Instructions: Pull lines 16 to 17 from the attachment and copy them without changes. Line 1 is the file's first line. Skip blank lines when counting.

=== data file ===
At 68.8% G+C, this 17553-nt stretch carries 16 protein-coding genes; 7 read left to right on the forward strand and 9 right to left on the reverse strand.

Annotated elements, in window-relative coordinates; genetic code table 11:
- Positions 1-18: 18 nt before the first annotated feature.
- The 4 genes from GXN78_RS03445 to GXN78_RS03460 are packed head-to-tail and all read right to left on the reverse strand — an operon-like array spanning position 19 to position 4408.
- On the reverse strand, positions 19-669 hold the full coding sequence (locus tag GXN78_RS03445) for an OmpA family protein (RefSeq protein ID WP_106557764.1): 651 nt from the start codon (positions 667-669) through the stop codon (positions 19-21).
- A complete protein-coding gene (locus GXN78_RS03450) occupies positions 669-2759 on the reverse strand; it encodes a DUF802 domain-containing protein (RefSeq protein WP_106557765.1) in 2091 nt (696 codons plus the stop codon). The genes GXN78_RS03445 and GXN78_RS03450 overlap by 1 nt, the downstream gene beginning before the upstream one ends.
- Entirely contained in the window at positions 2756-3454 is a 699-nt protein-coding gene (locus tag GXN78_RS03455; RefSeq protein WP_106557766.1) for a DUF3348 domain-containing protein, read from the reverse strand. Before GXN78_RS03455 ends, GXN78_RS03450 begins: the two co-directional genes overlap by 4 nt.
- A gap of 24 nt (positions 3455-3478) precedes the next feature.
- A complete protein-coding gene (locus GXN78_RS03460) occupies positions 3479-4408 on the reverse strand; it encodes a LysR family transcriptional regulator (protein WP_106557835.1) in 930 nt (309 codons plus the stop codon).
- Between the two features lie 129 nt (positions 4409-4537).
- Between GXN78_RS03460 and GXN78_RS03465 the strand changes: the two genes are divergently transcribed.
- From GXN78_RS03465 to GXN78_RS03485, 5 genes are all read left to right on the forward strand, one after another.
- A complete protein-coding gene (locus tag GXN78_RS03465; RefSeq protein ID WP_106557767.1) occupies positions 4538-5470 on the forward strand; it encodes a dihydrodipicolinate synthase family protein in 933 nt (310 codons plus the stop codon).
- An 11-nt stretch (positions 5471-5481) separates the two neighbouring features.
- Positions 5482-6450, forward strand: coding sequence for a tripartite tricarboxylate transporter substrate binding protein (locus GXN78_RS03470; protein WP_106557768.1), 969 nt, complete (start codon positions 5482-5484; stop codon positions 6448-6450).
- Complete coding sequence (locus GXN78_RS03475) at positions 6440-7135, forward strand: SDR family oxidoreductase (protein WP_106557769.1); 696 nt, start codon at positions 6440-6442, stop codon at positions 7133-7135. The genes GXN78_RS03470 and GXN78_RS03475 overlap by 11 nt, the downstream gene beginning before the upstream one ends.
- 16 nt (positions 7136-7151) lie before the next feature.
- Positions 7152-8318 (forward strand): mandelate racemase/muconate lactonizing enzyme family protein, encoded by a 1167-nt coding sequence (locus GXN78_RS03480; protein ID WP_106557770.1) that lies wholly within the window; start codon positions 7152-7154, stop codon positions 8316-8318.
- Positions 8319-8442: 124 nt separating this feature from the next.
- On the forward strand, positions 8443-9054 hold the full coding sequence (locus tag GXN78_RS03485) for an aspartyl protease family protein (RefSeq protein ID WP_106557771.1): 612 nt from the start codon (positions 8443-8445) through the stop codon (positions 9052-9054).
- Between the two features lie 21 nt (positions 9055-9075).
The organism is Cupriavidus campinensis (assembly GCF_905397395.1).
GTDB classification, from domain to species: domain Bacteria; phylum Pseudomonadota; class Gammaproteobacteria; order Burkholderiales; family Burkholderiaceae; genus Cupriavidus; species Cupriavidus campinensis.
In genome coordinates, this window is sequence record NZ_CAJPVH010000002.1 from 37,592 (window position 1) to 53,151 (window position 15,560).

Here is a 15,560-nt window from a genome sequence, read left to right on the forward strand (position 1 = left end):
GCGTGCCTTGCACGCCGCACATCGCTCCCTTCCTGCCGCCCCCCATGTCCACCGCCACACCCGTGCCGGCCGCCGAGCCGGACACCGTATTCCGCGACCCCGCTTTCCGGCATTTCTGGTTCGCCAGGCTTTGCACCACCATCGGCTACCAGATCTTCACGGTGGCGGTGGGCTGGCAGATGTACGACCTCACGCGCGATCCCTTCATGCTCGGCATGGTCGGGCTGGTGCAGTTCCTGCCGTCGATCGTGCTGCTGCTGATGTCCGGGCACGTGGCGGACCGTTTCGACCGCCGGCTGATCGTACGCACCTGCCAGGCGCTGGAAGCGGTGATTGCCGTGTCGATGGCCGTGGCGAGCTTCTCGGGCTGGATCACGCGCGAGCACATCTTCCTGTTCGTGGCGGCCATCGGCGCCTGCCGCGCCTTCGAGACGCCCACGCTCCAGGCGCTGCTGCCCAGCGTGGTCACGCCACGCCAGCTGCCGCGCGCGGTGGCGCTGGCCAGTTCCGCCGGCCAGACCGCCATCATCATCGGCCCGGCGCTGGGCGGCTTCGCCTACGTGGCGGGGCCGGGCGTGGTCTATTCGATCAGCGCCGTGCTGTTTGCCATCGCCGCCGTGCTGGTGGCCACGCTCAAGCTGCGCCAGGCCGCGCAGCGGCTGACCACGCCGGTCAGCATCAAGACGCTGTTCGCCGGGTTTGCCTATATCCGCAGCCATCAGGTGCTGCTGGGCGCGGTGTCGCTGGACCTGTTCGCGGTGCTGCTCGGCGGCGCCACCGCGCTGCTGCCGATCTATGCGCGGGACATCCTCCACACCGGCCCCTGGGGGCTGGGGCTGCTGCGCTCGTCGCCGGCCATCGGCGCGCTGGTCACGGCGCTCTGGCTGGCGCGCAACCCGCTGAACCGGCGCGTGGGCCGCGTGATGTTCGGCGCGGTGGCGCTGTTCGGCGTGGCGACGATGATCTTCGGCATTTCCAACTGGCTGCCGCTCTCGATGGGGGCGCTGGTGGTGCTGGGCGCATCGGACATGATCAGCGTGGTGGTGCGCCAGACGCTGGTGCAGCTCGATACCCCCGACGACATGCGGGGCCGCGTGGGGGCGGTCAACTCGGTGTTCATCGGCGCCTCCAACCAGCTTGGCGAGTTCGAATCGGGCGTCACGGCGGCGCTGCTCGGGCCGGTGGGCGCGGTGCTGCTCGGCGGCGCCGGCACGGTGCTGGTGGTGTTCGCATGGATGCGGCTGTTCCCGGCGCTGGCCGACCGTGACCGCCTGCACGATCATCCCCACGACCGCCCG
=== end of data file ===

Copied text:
- Complete coding sequence (locus GXN78_RS03475) at positions 6440-7135, forward strand: SDR family oxidoreductase (protein WP_106557769.1); 696 nt, start codon at positions 6440-6442, stop codon at positions 7133-7135. The genes GXN78_RS03470 and GXN78_RS03475 overlap by 11 nt, the downstream gene beginning before the upstream one ends.
- 16 nt (positions 7136-7151) lie before the next feature.